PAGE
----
The Sinister Mystery of the Mesmerizing Girl
I have great enjoyed the previous two volumes in Theodora Goss’s Athena Club series, and immediately pounced upon the new one, The Sinister Mystery of the Mesmerizing Girl, as soon as it became available. It follows directly on from European Travel for the Monstrous Gentlewoman. Indeed, some of the Club’s members are still in Budapest when the book opens. The majority, however, have returned to Mary Jekyll’s London home, only to be told by their distraught housekeeper, Mrs. Poole, that Alice, the kitchen maid, has been abducted in the middle of the night by persons unknown.
While the first two books use elements from well-known stories — Jack the Ripper and Dracula — this one uses a much less popular work, Bram Stoker’s The Jewel of the Seven Stars. It is a story about archaeologists finding out that the magic of the ancient Egyptians is rather too much for them, and therefore it is the ancestor of all of those mummy movies. Goss cleverly ties this into the story of Ayesha, the immortal queen from H Rider Haggard’s She. I won’t say too much more about that because some of you may not have read European Travels yet.
What I will say is that neither Stoker nor Haggard were experts on Egyptian history. Of course we know a lot more about it now than when they were writing, but it is still a bit of a shame that Goss is tied into their fictional ancient Egypt and therefore can’t write about the real queendom of Meroë and the amazing Amanirenas who was Kandake there at exactly the time some of the events in Goss’s book take place.
On the other hand, the Temple of Isis at Philae is a very real and beautiful place. Bettany Hughes featured it in her most recent documentary series about Egypt. It had to be moved from its original location due to the construction of the Aswan Dam, but that was long after the events of Goss’s book, so we never get to find out what Ayesha thinks of that.
Talking of Ayesha, at one point she gets to explain the myth of Isis and Osiris to some of the modern-day characters. She says,
Isis searched for his body parts, keening with grief like a falcon. Her tears flooded the Nile, which is why the Nile floods to this day. When she had found all of the parts of his body, she assembled the pieces and brought Osiris back to life with herbs and spells.
Oh, Ayesha, you know what Isis did. Since when did you become such a prim, Victorian lady?
The Egyptian history connection makes the book pure candy for me, and of course part of the action has to happen in the British Museum. Also the main British characters from Stoker’s novel, Professor Trelawny and his daughter, Margaret, live in Cornwall. Kyllion Cove is a not a real place, but I suspect that Stoker got the idea from Mullion Cove on the Lizard Peninsula. Part of the action in Goss’s book takes place on Mount St. Michael, and I spent a fair amount of time during my childhood on Marazion beach so I know the location well. Goss is again limited by the fictional geography of Stoker’s Cornwall, but otherwise does a fine job.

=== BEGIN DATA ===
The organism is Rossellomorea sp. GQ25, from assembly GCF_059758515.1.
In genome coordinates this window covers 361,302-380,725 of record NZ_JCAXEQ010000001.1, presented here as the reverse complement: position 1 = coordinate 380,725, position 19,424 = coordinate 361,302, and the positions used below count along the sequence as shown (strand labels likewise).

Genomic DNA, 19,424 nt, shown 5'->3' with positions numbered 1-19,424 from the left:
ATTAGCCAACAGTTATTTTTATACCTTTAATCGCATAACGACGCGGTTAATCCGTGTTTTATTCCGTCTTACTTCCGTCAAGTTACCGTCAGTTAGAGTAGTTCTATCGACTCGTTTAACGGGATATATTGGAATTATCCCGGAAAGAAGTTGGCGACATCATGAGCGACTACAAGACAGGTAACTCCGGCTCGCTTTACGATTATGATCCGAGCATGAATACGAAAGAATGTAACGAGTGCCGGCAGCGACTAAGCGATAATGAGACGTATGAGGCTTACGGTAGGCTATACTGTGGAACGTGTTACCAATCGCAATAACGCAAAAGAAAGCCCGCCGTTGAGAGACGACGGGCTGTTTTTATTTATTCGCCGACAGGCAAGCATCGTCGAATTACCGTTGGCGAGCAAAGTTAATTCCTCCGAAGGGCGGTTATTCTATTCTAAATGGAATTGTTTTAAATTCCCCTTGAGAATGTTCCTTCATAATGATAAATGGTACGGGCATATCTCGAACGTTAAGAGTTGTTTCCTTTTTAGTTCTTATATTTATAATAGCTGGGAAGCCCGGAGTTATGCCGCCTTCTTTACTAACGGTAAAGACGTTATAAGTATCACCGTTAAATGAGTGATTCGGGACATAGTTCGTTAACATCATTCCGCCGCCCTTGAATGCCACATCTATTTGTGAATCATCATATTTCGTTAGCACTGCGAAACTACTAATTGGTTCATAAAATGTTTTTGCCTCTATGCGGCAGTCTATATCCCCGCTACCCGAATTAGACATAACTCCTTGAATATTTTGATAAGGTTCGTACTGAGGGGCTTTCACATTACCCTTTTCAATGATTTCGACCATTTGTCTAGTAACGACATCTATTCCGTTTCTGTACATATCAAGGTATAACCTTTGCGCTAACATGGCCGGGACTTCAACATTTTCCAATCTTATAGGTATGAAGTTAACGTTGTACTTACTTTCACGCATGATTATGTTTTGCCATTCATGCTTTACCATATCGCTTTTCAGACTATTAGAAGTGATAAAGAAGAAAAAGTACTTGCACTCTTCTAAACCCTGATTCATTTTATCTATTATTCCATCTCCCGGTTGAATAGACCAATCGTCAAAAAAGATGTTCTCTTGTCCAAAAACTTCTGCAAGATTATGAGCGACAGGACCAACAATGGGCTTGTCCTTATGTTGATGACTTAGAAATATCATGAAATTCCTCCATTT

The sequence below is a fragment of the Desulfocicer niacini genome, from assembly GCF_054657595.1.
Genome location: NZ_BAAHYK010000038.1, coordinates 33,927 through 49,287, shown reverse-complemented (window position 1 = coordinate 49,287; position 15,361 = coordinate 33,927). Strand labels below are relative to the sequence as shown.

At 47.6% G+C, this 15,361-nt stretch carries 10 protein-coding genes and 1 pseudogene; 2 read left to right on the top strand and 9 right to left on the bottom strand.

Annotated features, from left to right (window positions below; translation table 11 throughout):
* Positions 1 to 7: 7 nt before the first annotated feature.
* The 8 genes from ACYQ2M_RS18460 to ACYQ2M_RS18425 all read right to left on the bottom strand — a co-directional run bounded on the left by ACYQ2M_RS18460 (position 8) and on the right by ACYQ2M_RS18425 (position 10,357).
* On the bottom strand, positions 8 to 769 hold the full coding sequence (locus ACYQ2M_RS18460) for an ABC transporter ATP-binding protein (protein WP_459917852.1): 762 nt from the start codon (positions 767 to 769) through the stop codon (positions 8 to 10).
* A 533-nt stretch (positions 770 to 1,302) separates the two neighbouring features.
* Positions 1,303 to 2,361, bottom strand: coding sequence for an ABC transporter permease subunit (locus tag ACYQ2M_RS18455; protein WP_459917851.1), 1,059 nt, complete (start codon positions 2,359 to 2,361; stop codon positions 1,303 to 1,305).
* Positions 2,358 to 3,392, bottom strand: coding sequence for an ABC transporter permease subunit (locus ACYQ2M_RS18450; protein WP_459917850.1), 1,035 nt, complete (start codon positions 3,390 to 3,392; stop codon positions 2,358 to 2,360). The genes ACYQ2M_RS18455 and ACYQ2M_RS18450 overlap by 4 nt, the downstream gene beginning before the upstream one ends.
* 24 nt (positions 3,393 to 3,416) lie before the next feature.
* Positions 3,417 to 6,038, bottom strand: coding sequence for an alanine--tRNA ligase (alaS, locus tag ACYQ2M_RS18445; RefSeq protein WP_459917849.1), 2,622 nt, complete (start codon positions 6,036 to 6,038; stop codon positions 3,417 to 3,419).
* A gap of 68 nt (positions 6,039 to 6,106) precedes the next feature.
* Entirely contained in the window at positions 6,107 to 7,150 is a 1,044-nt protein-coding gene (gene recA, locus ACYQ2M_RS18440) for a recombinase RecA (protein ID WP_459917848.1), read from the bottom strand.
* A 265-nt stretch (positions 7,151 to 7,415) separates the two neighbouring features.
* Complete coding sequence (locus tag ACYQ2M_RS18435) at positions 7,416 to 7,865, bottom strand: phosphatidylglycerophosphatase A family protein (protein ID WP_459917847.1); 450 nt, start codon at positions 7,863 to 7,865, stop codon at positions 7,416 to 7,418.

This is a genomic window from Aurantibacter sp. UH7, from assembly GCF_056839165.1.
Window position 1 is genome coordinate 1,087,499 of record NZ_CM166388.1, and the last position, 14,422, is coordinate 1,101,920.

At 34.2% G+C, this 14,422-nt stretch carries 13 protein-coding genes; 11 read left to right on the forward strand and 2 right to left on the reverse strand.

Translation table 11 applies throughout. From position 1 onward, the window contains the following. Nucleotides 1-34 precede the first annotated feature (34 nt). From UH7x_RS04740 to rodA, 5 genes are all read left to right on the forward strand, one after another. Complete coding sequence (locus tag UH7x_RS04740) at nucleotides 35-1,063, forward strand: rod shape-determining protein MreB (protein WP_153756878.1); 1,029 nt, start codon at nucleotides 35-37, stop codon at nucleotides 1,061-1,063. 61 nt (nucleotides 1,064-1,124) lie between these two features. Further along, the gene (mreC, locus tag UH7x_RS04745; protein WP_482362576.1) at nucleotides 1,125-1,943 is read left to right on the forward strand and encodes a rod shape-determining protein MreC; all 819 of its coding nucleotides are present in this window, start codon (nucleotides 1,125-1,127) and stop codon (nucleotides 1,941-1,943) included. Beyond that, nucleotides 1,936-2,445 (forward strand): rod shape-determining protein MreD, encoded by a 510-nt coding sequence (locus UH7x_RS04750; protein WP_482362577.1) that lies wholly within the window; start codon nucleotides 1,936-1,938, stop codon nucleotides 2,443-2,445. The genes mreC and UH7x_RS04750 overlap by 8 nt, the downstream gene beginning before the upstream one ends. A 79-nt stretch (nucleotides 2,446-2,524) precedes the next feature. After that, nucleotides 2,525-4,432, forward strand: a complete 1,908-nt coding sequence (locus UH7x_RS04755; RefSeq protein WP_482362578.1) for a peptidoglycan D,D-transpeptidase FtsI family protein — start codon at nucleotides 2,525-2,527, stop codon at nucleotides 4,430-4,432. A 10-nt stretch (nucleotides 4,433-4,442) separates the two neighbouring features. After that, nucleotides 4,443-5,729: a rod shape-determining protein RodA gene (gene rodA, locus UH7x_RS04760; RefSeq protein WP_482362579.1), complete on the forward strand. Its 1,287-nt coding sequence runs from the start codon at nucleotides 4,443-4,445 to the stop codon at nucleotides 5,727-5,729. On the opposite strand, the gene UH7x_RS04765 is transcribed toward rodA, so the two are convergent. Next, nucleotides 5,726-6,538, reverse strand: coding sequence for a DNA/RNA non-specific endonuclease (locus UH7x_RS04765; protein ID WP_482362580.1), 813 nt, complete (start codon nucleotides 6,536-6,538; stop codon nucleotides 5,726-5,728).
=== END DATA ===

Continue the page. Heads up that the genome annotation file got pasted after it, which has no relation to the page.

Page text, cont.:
Much more relevant to the majority of readers will be the fact that this book features the villainous Professor Moriarty (who very obviously would have survived Reichenbach Falls, just as Holmes did). He turns out to be even more unpleasant than Dr. Watson let on. Here he is giving a speech to a group of supporters he has gathered for his latest scheme.
Once we are in power, we will close our borders to the unwashed masses that pollute our cities. England for Englishmen! We will administer our empire with a firmer hand – no more rebellions, or at least not one that go unpunished. No more concessions to native populations who have no idea what is good for them. I assure you that in public policy, mercy is an overrated virtue.
I’m rather in two minds about this. On the one hand presenting Moriarty as a sort of Pound Shop Jacob Rees Mogg seems a terrible waste of one of the great villains of history. On the other, the Athena Club stories are all about gender-flipping Victorian literature, and because of this Goss is honour-bound to show that the female is far more deadly than the male.
Sadly it seems that this is the last book in the series, at least for now. I still want to read the story about Prince Rupert of Hentzau. I’m also very worried about Justine Frankenstein who has fallen under the influence of the mysterious Mr. Dorian Gray. However, if Goss wants a break so that she can write something different that’s fine by me. She is a very good writer, and I’d be very happy to buy whatever she comes up with next. In the meantime, here are a few things about the Athena Club stories that I love.
Obviously the whole League of Extraordinary Daughters of Villainous Gentlemen thing was an idea of genius. I wish I’d thought of it.
The books do capture the essence of the Victorian thriller rather well. Because I’ve read some of her other work, I know that Goss is an incredibly elegant and atmospheric writer. However, Catherine Moreau, the presumed author of the Athena Club Mysteries, has a particular style and Goss sticks to it throughout these books.
Finally, while I know that some readers have been irritated by the device of having the characters comment in the text on what Moreau is writing, I rather like it. It isn’t just comedy. It provides further opportunities for character development, and for foreshadowing future events. I can’t, off the top of my head, think of any other book that does this. Probably there is one, but if not I hereby propose that it be called The Goss Technique in parallel with the popular Dos Passos Technique of putting extracts from fictional news coverage into a story.
Title: The Sinister Mystery of the Mesmerizing Girl
By: Theodora Goss
Publisher: Saga Press
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